Netflix Says It Won’t Pull Controversial Footage Of Actual Deadly Incident From Bird Box

Netflix Says It Won’t Pull Controversial Footage Of Actual Deadly Incident From Bird Box

After streaming giant Netflix came under fire for including footage of a real-life, deadly incident that occurred in Canada in its breakout monster movie Bird Box, the company said yesterday it will not pull that imagery from the film.

Reached for comment about the controversy, a Netflix spokesperson told the Associated Press said that it “will keep the clip in the movie”. The clip in question depicts actual footage from the Lac-Mégantic rail disaster in 2013 that left 47 people dead, and which has since been cemented as one of the worst rail incidents in Canadian history.

The imagery appears in an early scene in the Susanne Bier-directed horror movie during a news broadcast about a mysterious phenomenon leading to mass deaths (which, as we all by now surely know, occur by suicide).

“We find that it’s really a lack of respect, to use these images as fiction and entertainment,” Lac-Mégantic Mayor Julie Morin told The Canadian Press in a report published earlier this week. “It’s hard enough for our citizens to see these images when they are used normally and respectfully on the news.”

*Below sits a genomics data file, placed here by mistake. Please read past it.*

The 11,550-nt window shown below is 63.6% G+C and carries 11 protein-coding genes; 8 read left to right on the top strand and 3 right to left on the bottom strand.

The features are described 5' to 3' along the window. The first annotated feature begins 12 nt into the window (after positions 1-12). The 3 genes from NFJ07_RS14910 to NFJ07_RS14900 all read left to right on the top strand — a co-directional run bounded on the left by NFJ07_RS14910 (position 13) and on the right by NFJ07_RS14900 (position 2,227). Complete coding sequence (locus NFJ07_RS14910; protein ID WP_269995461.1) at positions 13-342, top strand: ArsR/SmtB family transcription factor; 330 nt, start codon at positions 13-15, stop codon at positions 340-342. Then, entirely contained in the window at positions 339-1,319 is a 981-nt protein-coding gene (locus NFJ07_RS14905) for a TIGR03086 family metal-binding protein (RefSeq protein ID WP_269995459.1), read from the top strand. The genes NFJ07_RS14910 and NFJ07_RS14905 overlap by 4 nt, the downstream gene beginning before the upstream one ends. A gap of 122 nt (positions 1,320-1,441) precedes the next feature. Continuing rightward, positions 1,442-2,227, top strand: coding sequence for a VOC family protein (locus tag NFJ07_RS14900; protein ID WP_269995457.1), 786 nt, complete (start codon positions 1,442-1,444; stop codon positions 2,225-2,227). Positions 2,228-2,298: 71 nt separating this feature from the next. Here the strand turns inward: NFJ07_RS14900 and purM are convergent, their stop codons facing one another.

Image: Bird Box, Netflix

The imagery was sourced from stock footage supplier Pond5, which says that its millions of video clips include news coverage and archival footage. A spokesperson for the company told Gizmodo in a statement by email on yesterday that footage of the Lac-Mégantic rail incident was “was taken out of context” and added that “it’s very rare that something like this occurs”.

“We deeply regret that this happened and sincerely apologise to anyone who was offended, especially the victims and their families,” the company said.

Footage of the incident also surfaced in the third season of the sci-fi series Travellers, another Netflix joint from Toronto-based production company Peacock Alley Entertainment, which also sourced the footage from Pond5, according to The Canadian Press. Carrie Mudd, a spokesperson for the company, told the outlet by email that it was “already working to replace the footage in the show” as of earlier this week.

Netflix told the Associated Press on yesterday it would be exploring ways to avoid a repeat of the incident in the future — which seems wise considering this isn’t the first time.

Despite this whole mess, Bird Boxdamned divisive as it may be — is presently the company’s golden child. Netflix said in a letter to its shareholders on yesterday that it estimated the film will be viewed by more than 80 million member households in its first four weeks on the platform.

[Associated Press]